I arrived on board from Subic
via several other ships in 1972. As an ICFN I would soon learn that
keeping the captains phone working was top priority. The IC shop was a
small, smoky, hot little room that was shared with the guys who targeted
the gun mounts. Cruising along the coast of Viet Nam was an experience I
will never forget.
The captain stopped the ship one day and we drifted
closer to shore than I had hoped. I wasn't sure what we were doing, just
drifting, and hoped no one would try and shoot at us. One hot day I asked
someone why we couldn't drop over the side for a swim, figuring that we
could always get back on board if the call came to hit a target. My
question was answered when the person I asked told me to look in the
water and count the sea shakes. We never did get to swim and I never
asked again after viewing all the snakes.
I did get a souvenir though. My appendix ruptured
after leaving Subic from an R&R. One
night I was in some pretty bad pain, and had an ice bag the corpsman
gave to put on my side. I'm not sure why I did not try to switch
places with the guy on the lower rack, since I was on the top, but that
night the bag stopper came out and it woke the two people below me. Hey!
you can't hit a guy in pain I yelled. A helo finally took me off after
two days of misery, and I went to Saigon
for surgery. Took some pictures and saw a little of the country while
trying to get back the ship. I took quite a few pictures for the cruise
book which I still have. Discovered I had a twin on board who everyone
thought was me. (George Clemens) He was a quartermaster and one of his
duties was to wind the clocks in various compartments.
I would stop in the engine room to check a sound
powered phone, and someone would ask me to set the clock. Not trying to
be rude, but looking somewhat puzzled, I would let them know my job did
not include clocks. I later learned that George would get dirty looks if
he refused to troubleshoot the phones. So neither of us had ever met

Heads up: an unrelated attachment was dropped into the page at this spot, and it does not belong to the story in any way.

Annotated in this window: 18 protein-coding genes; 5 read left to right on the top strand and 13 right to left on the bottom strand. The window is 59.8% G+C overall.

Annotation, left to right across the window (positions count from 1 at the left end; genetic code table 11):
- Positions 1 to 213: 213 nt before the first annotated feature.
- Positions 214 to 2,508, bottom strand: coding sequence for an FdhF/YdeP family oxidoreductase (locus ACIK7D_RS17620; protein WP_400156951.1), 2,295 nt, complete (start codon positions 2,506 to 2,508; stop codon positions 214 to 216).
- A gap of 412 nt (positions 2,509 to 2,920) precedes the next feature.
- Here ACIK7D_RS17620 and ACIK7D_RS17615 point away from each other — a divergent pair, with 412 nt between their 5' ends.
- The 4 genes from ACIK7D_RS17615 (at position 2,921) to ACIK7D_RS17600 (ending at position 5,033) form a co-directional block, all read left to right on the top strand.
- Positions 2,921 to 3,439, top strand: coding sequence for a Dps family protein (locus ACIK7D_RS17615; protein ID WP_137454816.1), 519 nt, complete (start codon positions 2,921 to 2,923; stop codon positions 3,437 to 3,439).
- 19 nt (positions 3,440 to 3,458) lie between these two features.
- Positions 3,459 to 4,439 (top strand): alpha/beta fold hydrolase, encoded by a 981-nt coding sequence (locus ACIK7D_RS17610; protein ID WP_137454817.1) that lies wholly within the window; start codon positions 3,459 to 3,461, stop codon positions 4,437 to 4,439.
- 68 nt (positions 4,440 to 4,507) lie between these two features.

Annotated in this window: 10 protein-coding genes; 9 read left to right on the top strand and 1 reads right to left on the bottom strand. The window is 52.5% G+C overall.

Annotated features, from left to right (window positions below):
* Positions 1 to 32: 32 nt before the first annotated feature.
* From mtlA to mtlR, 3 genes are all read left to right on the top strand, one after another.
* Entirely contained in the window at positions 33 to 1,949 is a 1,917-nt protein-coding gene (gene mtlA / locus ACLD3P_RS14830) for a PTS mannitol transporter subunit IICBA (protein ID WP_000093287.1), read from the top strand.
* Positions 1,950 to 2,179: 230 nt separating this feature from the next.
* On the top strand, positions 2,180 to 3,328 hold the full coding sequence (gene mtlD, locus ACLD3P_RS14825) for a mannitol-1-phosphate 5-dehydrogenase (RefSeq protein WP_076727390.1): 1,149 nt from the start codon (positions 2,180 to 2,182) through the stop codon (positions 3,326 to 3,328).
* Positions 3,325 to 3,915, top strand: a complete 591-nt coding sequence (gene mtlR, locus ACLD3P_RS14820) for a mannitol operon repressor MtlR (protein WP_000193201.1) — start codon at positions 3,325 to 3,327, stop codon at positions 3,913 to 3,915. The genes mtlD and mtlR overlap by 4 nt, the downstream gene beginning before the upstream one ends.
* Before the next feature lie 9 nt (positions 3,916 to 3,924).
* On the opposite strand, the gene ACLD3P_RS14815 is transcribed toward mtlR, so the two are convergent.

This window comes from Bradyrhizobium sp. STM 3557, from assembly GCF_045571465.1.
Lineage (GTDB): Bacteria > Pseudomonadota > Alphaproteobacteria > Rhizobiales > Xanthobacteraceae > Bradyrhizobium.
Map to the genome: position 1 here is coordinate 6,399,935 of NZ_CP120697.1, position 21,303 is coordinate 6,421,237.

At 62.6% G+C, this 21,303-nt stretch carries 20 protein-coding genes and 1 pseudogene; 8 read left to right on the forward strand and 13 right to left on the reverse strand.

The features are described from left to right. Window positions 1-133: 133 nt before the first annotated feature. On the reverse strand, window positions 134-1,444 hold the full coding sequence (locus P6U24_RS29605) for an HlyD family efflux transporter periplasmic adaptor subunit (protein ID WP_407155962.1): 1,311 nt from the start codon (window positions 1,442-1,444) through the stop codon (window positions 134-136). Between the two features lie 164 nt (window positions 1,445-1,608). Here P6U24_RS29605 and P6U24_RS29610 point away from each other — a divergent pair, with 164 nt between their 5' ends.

until I was told of this person who looked like me. Funny thing is we became
good friends, but I see his whereabouts are unknown.
The Tucker was a small ship, but being able to meet
and know quite a few of the crew was what I liked about serving aboard
her. I always thought she would sit beside the rest of the ships at the
south end of 32nd ST.
Now they are all gone, but the memories.
Best wishes to all who served aboard the Henry W
I came to the Tucker right out of radar school in the
fall of 1958. At that time, the Henry W. was homeported in Long Beach, CA.
After a few training trips up and down the coast of California,
we headed for a WestPac cruise to Japan
and the Far East. It was a great
adventure for a young dude from Georgia who had never been
away from home. I still have some great memories of the places we
visited and the people we met. Later, sometime around 1960 when I
was an RD3, I got transferred over to the USS Leonard F. Mason
DD852, just before we got homeported to Yokosuka, Japan.
the Mason, a strange think happened that still has me puzzled.
Sometime in 1961, we were steaming along in company with the USS Rupertus
DD851, somewhere near the Philippines.
I have forgotten some of the details, but I remember that a
bunch of Stewards on the Rupertus got upset about their bad treatment
from the officers, and took over the ship. We got the
report that the ship was taken over on the voice radios in
CIC. It was a mutiny, and it lasted for 3 or 4 days to a
week. The Mason just followed the Rupertus around to see what would
happen. Eventually, the ship's crew regained control,
and the Rupertus and the Mason immediately steamed back to Yokosuka. On
our arrival, Navy Intelligence swarmed over the Rupertus and swore